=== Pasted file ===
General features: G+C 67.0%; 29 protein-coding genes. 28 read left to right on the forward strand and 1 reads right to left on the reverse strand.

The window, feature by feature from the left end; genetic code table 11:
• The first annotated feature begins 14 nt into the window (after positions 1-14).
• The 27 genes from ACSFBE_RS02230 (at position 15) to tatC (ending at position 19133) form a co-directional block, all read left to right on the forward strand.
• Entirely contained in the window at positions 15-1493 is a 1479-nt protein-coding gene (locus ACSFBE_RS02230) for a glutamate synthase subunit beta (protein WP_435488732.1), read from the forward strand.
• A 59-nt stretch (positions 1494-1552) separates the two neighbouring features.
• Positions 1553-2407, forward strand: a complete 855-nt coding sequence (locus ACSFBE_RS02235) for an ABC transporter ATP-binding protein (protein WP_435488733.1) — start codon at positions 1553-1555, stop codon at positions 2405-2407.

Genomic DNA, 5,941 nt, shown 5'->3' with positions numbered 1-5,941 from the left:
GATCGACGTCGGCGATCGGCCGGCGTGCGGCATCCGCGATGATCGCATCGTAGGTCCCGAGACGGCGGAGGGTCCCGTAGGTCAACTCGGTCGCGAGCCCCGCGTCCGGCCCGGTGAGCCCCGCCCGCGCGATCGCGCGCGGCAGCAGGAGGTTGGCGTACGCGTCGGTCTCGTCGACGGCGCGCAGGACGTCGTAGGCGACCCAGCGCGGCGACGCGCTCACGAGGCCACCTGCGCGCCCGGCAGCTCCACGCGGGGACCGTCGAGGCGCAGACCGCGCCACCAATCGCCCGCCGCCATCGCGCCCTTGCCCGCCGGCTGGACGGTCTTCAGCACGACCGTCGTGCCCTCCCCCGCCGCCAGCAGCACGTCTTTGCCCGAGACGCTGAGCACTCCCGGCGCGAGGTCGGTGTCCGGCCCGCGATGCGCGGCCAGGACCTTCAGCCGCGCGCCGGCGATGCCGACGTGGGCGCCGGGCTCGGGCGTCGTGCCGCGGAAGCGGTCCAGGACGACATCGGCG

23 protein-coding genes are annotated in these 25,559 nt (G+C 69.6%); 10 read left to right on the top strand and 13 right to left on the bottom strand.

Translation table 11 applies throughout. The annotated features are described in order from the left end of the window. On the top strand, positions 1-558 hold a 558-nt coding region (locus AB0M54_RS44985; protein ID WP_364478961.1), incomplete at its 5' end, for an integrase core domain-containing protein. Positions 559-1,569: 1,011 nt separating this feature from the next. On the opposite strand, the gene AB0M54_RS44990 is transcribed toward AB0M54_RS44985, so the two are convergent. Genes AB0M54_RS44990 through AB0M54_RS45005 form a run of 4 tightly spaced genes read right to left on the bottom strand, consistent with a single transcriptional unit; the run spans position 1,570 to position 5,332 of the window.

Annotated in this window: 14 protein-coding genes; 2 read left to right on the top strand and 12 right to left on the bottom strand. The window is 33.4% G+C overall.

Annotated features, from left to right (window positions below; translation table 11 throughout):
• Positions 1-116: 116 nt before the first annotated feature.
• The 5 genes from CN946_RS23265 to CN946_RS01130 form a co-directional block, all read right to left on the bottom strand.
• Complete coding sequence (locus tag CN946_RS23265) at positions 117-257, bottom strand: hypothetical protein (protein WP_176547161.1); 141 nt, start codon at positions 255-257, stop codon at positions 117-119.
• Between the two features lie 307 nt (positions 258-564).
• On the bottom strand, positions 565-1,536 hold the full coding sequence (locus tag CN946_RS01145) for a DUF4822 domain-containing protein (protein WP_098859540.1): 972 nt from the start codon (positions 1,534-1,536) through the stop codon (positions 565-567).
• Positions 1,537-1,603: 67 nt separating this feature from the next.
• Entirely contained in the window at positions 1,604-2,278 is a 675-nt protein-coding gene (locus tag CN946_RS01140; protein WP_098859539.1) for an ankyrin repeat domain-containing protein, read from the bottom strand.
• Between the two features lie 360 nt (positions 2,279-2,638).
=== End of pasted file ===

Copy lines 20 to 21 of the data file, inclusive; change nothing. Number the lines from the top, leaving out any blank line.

• Entirely contained in the window at positions 1,604-2,278 is a 675-nt protein-coding gene (locus tag CN946_RS01140; protein WP_098859539.1) for an ankyrin repeat domain-containing protein, read from the bottom strand.
• Between the two features lie 360 nt (positions 2,279-2,638).